With the line-up of van Leer/Akkerman/Ruiter/Allen, the band went to the Olympic Sound Studios in London to record its fourth album. The recordings proceeded with tension and a distance between the two sides of the band; on the one side was van Leer, Ruiter and Allen, who recorded during the day, and on the other side Akkerman, who recorded during the night. Later, Akkerman would say that the album suffered as his position in the group had weakened with van der Linden gone and claimed van Leer broke up the tandem Akkerman had with Pierre rhythmically. Despite this negative climate, the result of the recordings was “Hamburger Concerto”, one of the best Focus albums and one of the most wondrous progressive rock albums in history, which peaked at number 5 in the Netherlands and number 20 in the UK. According to van Leer, it was the band's first proper work, it had strength and purpose. Vernon later said that this album and “Moving Waves” were the most rewarding on a second listen.
“Hamburger Concerto”, named after the six-part, 20-minute prog epic composition, truly was a progressive rock jewel, which combined hard rock, with blues, jazz rock and classical music influences and was based on long improvisations and jamming. The band was standing at the intersection of various music genres, making an unforgettable cross-over. Focus didn’t have to envy the other iconic progressive rock acts (ELP, Genesis, King Crimson, Yes, etc.), they crafted mind-boggling, singular art rock songs and wrote their own pages in music history. All songs of this forth Focus album are instrumental, featuring only some yodelling and nonsensical vocals from van Leer, yet the instruments are singing; the keyboards and flute of van Leer and Akkerman’s guitars! “Harem Scarem” follows the tradition of “Hocus Pocus” and “Sylvia”, the title song the tradition of “Eruption”. It is a typical Focus album, with all the Focus trademarks and characteristics, with a captivating beauty that impresses. That’s progressive rock, there’s no doubt about that!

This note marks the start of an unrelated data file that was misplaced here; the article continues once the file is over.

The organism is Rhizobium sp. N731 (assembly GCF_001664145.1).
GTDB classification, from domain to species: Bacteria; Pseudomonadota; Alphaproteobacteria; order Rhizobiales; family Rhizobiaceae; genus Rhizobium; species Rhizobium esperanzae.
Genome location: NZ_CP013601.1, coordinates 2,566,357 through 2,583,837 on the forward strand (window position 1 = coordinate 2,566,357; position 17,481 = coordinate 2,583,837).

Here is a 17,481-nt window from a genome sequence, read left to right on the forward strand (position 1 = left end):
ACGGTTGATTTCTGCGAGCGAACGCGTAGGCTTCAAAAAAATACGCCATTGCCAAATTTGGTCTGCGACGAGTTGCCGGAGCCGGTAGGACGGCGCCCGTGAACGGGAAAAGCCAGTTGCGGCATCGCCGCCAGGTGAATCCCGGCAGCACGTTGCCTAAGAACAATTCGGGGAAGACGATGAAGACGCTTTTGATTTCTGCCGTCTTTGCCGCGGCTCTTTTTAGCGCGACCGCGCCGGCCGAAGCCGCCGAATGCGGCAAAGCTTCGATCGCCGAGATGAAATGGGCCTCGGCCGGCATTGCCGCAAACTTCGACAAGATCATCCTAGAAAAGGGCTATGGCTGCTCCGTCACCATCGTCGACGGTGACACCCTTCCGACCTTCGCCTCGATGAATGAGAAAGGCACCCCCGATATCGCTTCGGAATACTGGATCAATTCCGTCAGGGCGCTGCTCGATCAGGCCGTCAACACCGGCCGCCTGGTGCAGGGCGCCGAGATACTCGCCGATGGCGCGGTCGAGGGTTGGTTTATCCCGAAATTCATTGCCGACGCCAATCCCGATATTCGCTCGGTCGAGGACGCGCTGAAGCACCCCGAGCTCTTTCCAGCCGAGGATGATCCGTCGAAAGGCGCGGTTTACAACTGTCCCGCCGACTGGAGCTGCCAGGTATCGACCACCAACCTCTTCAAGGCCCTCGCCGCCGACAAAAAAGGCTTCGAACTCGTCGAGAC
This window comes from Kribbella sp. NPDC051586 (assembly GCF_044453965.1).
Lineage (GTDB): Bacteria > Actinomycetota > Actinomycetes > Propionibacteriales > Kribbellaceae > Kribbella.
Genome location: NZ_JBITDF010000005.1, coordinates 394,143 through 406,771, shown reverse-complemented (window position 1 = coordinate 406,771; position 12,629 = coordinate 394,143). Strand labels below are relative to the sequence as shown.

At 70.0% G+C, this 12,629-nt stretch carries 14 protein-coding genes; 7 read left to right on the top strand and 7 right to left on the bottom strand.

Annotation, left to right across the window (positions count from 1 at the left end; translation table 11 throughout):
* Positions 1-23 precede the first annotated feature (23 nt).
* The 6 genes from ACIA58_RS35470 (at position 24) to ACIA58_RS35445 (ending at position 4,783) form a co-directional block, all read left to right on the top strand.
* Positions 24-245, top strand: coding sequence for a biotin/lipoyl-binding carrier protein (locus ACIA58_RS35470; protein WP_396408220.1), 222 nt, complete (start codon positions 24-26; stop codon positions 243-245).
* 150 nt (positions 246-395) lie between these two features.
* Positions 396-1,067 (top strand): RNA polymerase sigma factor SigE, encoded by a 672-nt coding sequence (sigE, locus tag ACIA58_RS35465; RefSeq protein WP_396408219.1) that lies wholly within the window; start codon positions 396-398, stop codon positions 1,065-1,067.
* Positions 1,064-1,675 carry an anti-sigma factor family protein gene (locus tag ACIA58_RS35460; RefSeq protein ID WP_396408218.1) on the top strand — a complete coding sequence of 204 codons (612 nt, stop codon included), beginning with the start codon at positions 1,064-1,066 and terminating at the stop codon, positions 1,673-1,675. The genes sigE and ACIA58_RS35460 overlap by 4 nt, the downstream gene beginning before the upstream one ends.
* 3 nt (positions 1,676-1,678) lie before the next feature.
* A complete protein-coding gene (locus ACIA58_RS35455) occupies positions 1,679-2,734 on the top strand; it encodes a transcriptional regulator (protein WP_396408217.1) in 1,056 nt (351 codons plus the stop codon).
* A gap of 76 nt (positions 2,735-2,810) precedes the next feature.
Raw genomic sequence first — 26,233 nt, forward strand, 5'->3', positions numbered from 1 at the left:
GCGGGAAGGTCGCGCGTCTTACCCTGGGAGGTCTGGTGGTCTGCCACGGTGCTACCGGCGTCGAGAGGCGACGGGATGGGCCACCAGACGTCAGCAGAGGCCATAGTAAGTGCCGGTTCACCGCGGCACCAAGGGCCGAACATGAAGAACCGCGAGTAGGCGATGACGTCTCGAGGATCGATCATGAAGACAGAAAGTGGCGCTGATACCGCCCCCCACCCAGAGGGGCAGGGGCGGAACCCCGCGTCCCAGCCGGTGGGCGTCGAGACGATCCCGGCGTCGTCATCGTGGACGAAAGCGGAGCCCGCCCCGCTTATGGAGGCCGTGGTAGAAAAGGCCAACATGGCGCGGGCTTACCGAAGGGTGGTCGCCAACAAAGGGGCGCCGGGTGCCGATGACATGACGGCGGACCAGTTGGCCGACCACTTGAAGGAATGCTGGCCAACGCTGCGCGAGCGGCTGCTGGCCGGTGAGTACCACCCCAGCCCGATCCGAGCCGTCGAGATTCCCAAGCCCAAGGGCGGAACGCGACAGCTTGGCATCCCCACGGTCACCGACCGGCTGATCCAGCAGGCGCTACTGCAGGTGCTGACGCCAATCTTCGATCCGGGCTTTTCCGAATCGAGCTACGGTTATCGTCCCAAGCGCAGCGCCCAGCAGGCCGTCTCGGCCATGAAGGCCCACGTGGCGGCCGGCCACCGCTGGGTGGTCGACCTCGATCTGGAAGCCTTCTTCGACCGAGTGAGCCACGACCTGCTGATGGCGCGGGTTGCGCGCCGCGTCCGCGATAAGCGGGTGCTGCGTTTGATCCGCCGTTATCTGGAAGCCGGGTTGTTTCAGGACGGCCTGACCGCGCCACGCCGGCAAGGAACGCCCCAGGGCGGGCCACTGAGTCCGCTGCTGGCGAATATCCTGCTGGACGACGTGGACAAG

“Delitæ Musicæ", the delicate opener of “Hamburger Concerto”, is a lute piece that Akkerman adapted from “Delitæ Musicæ Cantiones” by Dutch composer Joachim van den Hove. The title track of the album was inspired by Akkerman once eating a hamburger, while watching cartoons at his hotel room in New York City. It was put down in basic form during the Chipping Norton Recording Studios sessions in 1973. "Harem Scarem" was released as a single, but didn’ t chart in the UK.
The content of “Hamburger Concerto” is so rich and deep; apart from the intriguing intro of “Delitæ Musicæ", the hard rocker “Harem Scarem” and the majestic prog rock treasure of “Hamburger Concert”, we listen also to the wonderful “La Cathedrale of Strasbourg” and the heavy prog number called “Birth”, a perfect mix of hard rock and art rock! We must note that the CD release featured a bonus track, a different version of “Birth”.
In support of the “Hamburger Concerto” album, Focus toured from March 1974, starting with dates across Europe, continued with Japan and Australia in June 1974 and began its fourth North American tour in September. When the band returned from The States, the Dutch heavy progsters completed a 24-day tour of Europe, and two compilation albums were released, “The Story of Focus” and “Masters of Rock”.
“Hamburger Concerto” was the last big, classic Focus record. The group released some other albums, which, more or less, couldn’t repeat the musical and financial success of the first four ones. “Mother Focus” is an attractive album, with a funky/pop-oriented style sometimes, where you can find a lot of fine moments, however, “Focus con Proby” (1977) is uninviting. Akkerman was almost out of the band since 1976, Focus dissolved in 1978, but was revived by van Leer in 1990, 1997 and 2002. They continue releasing studio albums and performing on stage until now. Focus latest album was 2018’s “Focus 11”.